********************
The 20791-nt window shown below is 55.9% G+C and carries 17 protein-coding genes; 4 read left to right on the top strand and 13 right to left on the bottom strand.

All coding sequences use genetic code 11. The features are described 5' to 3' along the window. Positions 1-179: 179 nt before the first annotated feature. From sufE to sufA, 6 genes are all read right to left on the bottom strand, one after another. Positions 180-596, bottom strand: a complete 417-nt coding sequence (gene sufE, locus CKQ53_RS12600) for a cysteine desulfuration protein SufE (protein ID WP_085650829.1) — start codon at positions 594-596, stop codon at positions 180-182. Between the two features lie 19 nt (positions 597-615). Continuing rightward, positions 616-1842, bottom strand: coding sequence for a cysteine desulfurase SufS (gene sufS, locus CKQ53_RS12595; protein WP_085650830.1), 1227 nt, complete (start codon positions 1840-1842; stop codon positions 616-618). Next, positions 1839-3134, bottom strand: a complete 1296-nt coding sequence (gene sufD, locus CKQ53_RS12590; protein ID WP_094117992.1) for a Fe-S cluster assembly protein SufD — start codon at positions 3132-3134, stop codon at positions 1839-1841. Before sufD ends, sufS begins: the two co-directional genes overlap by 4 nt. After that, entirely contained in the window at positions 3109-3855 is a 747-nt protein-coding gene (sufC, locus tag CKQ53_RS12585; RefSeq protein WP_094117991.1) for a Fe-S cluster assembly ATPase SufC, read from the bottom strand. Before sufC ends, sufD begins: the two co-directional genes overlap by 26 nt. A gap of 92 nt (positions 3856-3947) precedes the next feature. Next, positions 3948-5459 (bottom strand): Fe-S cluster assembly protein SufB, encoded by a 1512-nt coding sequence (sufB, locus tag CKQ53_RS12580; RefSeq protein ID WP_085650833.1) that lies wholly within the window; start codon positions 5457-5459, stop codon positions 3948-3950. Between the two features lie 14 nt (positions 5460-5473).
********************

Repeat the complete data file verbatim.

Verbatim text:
The 20791-nt window shown below is 55.9% G+C and carries 17 protein-coding genes; 4 read left to right on the top strand and 13 right to left on the bottom strand.

All coding sequences use genetic code 11. The features are described 5' to 3' along the window. Positions 1-179: 179 nt before the first annotated feature. From sufE to sufA, 6 genes are all read right to left on the bottom strand, one after another. Positions 180-596, bottom strand: a complete 417-nt coding sequence (gene sufE, locus CKQ53_RS12600) for a cysteine desulfuration protein SufE (protein ID WP_085650829.1) — start codon at positions 594-596, stop codon at positions 180-182. Between the two features lie 19 nt (positions 597-615). Continuing rightward, positions 616-1842, bottom strand: coding sequence for a cysteine desulfurase SufS (gene sufS, locus CKQ53_RS12595; protein WP_085650830.1), 1227 nt, complete (start codon positions 1840-1842; stop codon positions 616-618). Next, positions 1839-3134, bottom strand: a complete 1296-nt coding sequence (gene sufD, locus CKQ53_RS12590; protein ID WP_094117992.1) for a Fe-S cluster assembly protein SufD — start codon at positions 3132-3134, stop codon at positions 1839-1841. Before sufD ends, sufS begins: the two co-directional genes overlap by 4 nt. After that, entirely contained in the window at positions 3109-3855 is a 747-nt protein-coding gene (sufC, locus tag CKQ53_RS12585; RefSeq protein WP_094117991.1) for a Fe-S cluster assembly ATPase SufC, read from the bottom strand. Before sufC ends, sufD begins: the two co-directional genes overlap by 26 nt. A gap of 92 nt (positions 3856-3947) precedes the next feature. Next, positions 3948-5459 (bottom strand): Fe-S cluster assembly protein SufB, encoded by a 1512-nt coding sequence (sufB, locus tag CKQ53_RS12580; RefSeq protein ID WP_085650833.1) that lies wholly within the window; start codon positions 5457-5459, stop codon positions 3948-3950. Between the two features lie 14 nt (positions 5460-5473).